- Presence of keywords that indicate freshness
Keep in mind that simply reposting your blog post without actually making any changes will probably not work. Google will most likely ignore such minor tweaks.
Natural distribution of your content
Do you write a blog post on a website that receives a lot of traffic? Then a qualitatively written article that really attracts visitors and also provides relevant and useful information can often be shared on different channels such as Facebook, Twitter, LinkedIn, depending on the subject and the industry.
You may even find a link to your article posted from another website in your industry. As a result, your blog will increase even more in SEO value, so that your article will get even more traffic and perhaps even more links. This way you will be in a good way
Strengthen your category pages with it
Did you already know that you can strengthen your other pages via your blog? This is done through internal links to relevant pages on your website. By putting internal links in your blog posts you ensure that:
- SEO value (link juice) is passed on to the pages to which links are linked (as with external links, these must be relevant)
- Google sees more relevance between the article and the page you link to
- The more internal links that refer to a page, the more important Google considers this page
However, keep in mind that the number of internal (and external) links on a page and the correlation between the blog post and the page that is linked to affects the amount of PageRank, or page value, that is passed through the internal link. For example, a blog with 10 questionable internal links will transfer significantly less value to the linked pages than a blog with 2 relevant internal links.
Besides that a large number of internal links on a page will decrease the value of an individual internal link, it is also not neat. When there is an internal link in almost every sentence on a blog, this does not read well for your visitors and since Google has increasingly focused on user experience signals such as bounce rate in recent years, this will not help.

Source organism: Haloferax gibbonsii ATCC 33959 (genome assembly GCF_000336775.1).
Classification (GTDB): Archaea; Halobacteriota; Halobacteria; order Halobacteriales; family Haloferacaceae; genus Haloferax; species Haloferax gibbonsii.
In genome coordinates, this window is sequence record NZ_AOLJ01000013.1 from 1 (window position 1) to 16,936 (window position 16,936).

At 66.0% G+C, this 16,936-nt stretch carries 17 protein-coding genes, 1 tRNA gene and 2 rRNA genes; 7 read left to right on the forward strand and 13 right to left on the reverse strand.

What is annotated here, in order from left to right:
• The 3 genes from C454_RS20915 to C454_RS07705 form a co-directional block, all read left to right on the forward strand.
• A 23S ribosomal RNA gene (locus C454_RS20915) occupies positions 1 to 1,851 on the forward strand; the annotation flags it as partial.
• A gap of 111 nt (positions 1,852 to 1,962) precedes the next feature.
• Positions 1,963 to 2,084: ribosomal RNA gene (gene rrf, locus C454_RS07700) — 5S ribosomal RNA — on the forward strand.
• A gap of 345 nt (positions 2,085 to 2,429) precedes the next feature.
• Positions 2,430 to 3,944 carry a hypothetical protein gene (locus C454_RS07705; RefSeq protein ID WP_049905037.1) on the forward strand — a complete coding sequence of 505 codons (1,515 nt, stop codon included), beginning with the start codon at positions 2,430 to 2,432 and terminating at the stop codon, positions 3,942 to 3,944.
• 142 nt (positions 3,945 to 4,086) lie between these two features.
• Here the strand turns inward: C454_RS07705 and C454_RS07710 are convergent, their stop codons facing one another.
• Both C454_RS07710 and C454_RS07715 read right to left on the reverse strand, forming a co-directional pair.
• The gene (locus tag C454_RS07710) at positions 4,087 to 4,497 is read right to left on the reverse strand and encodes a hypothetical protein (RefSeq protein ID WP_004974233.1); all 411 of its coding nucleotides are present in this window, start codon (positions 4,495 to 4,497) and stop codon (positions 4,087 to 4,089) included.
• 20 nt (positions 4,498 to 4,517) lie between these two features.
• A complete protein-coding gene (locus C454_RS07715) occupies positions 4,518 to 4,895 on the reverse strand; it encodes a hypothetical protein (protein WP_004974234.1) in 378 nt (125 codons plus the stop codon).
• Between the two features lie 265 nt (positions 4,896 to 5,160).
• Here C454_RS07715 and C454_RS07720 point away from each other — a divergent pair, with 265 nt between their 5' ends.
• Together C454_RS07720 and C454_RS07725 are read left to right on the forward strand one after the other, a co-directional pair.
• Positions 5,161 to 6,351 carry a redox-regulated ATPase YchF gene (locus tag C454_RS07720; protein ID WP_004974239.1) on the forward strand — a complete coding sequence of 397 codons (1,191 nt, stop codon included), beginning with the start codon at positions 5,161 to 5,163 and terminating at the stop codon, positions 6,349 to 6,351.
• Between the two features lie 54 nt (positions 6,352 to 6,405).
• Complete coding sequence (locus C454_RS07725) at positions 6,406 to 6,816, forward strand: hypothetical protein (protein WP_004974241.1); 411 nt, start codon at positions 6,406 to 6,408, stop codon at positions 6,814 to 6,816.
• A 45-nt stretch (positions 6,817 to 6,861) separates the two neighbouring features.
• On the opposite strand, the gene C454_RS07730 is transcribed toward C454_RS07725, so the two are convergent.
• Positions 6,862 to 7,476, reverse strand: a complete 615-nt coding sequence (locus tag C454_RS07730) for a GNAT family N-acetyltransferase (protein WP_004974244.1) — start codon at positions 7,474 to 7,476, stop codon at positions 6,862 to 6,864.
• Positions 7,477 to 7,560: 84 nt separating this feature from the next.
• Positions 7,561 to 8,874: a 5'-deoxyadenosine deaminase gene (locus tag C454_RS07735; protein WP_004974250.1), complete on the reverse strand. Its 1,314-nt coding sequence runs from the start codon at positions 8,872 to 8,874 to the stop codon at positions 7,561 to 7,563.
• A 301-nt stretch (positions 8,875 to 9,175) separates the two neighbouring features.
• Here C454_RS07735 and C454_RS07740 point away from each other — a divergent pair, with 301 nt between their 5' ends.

You can see in the images above that the ‘pages’ with 1.6% value have no internal links at all. Page ‘A’ has only one internal link, of a page that is not very valuable. Page ‘C’ has considerably more value but also has only one internal link, however, this internal link comes from a very valuable page.
You may think that social media can do nothing for your SEO purposes. Nothing could be further from the truth. While Google always insists that social media signals are not direct ranking factors, multiple data-driven studies have proven that social media can indirectly weigh heavily on your SEO activities.
For example, you can share a new blog on Facebook to ensure it gets indexed faster, but also to get strong links naturally. Your blog can be read via a social post by a company or employee in the industry, so there is a chance that it will be shared on the website and you. Depending on the topic of your blog (think of data-driven research or infographic, or simply an in-depth article) you can also link to your blog as an authoritarian source.